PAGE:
1. The Right Place At The Right Time
This may sound quite obvious, but being in the right location when the color is at or near peak is essential in coming back with the great autumn images. No matter where you are shooting, there is bound to be a website or fall color hotline with foliage updates and weather reports. When I am planning a trip I always begin checking the color forecast about 3 weeks in advance. I like to look at the progression of color and weather patterns to have an idea of where and what I will shoot when I get on location.
2. Let It Rain, Let It Rain, Let It Rain
Bad weather means great conditions for landscape and nature photography. Other than at sunrise or sunset, I am almost always wishing for the soft light of an overcast day. Sprinkle in a little mist, fog or light rain and you have yourself the perfect conditions for shooting autumn color. Remember not to include the sky in your compositions, as it will be recorded as white and without any texture or detail, sucking the viewerís attention away from your intended focal point. When its overcast and wet I am often drawn to shooting waterfalls and stream scenes, but nice tight frame filling compositions of trees and mount sides are also perfect subject matter for these conditions. If itís raining heavy, wait it out until the rain subsides. If youíre going to be out in the elements remember to protect your gear with a rain cover or attach an umbrella to the tripod. Be sure to check the front element of your lens for rouge raindrops and condensation and always carry some towels for wiping down your wet gear.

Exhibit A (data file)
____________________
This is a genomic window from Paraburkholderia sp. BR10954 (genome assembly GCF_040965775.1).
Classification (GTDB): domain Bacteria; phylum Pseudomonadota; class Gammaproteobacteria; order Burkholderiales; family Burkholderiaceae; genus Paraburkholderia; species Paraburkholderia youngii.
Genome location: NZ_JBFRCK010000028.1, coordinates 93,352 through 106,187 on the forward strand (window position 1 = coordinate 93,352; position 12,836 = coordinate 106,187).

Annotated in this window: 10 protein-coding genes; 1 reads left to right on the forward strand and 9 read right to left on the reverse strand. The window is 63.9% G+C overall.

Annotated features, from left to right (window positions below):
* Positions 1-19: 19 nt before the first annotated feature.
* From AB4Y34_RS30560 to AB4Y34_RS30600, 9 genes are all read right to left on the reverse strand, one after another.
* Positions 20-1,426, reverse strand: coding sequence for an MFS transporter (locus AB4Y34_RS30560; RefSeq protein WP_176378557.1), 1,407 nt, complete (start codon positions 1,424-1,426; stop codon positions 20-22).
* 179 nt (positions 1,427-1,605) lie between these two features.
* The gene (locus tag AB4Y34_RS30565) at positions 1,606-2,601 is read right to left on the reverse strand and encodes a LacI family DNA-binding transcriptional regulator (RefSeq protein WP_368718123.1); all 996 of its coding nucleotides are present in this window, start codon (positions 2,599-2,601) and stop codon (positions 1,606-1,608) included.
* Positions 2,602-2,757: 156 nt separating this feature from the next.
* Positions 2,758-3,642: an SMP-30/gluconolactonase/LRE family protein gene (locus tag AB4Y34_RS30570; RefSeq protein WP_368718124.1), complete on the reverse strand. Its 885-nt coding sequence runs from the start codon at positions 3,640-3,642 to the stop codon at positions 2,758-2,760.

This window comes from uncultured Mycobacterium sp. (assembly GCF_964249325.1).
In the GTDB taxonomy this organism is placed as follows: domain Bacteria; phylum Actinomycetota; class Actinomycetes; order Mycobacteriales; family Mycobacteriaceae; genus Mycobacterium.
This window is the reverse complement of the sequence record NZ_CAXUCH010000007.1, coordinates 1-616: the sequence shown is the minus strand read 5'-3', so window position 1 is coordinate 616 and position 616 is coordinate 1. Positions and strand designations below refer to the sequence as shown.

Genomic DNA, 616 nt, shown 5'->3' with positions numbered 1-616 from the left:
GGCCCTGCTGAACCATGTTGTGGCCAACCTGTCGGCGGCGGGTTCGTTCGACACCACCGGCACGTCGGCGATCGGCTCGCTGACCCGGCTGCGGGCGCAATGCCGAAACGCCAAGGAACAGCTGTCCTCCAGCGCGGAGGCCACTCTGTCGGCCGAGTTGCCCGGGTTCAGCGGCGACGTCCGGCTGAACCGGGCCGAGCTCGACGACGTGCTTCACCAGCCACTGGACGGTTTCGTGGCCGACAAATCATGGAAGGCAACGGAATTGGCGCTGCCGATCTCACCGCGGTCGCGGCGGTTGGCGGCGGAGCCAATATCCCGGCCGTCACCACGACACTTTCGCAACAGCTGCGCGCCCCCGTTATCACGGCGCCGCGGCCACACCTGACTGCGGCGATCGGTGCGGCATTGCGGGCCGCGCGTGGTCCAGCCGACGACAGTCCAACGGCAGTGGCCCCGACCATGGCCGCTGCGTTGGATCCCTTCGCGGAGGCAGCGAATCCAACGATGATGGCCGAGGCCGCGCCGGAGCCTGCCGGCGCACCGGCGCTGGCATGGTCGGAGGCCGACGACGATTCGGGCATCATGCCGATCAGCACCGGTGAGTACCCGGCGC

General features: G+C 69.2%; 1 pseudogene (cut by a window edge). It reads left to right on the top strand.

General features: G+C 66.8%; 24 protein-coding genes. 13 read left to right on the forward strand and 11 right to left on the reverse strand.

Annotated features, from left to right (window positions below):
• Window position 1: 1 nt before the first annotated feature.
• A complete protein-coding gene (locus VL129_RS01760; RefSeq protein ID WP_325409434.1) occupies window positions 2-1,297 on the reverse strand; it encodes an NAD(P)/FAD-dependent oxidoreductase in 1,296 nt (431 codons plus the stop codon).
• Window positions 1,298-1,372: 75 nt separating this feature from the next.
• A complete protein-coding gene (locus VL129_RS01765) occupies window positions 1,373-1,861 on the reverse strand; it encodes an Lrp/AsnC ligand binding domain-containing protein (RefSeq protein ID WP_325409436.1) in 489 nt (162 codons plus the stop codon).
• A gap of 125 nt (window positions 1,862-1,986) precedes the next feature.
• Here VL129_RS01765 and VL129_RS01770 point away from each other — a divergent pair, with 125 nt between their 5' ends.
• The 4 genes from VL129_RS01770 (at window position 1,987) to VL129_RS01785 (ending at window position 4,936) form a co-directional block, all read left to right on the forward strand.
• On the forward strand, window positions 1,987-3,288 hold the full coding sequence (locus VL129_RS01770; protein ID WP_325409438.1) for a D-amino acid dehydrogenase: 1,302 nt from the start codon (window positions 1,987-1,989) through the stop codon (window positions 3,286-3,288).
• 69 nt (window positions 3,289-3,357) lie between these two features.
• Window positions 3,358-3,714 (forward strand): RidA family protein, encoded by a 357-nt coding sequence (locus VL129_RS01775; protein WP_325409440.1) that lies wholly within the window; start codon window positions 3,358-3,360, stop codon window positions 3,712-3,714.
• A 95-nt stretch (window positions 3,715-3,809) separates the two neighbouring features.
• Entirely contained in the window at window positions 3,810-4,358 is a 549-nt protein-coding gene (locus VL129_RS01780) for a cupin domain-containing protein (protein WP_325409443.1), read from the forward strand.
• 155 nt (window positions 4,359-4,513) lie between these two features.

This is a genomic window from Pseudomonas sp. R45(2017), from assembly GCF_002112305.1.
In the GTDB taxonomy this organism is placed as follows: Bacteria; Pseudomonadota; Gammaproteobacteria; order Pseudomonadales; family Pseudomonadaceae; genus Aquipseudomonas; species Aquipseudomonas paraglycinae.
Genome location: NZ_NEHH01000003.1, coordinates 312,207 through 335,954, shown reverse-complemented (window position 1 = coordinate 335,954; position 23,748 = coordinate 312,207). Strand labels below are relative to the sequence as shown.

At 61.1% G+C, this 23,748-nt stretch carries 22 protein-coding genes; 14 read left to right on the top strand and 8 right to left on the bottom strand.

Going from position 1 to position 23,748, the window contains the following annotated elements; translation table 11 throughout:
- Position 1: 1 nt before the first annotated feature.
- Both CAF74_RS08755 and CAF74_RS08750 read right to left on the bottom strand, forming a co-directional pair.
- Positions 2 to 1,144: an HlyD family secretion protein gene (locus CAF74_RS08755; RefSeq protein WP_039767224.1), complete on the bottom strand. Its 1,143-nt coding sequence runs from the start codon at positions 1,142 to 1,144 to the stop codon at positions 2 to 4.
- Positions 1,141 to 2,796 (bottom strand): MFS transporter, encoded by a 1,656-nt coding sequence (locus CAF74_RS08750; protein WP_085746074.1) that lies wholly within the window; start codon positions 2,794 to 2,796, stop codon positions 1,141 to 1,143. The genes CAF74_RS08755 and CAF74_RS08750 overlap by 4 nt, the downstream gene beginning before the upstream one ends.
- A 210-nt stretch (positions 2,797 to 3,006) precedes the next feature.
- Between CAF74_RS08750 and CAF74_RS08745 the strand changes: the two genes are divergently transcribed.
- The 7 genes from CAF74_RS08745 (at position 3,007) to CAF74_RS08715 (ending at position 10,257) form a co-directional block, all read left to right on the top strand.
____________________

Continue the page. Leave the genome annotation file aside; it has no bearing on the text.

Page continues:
3. Juxtapose Colors
The use of complimentary colors should always been in the back of a nature photographerís mind. Whether youíre shooting in summer, winter or fall, the juxtaposition of complimentary colors will make your images stronger and more visually appealing. Red foliage against an azure blue sky, yellow reflections and soft blue casts under shade, green foliage mixed in with reds, purples and yellow shades of autumn trees all work well. The combinations are endless. Look for color and then try to find its compliment to juxtapose and you are on your way to creating dynamic autumn images.
4. Let It Blow, Flow And Toss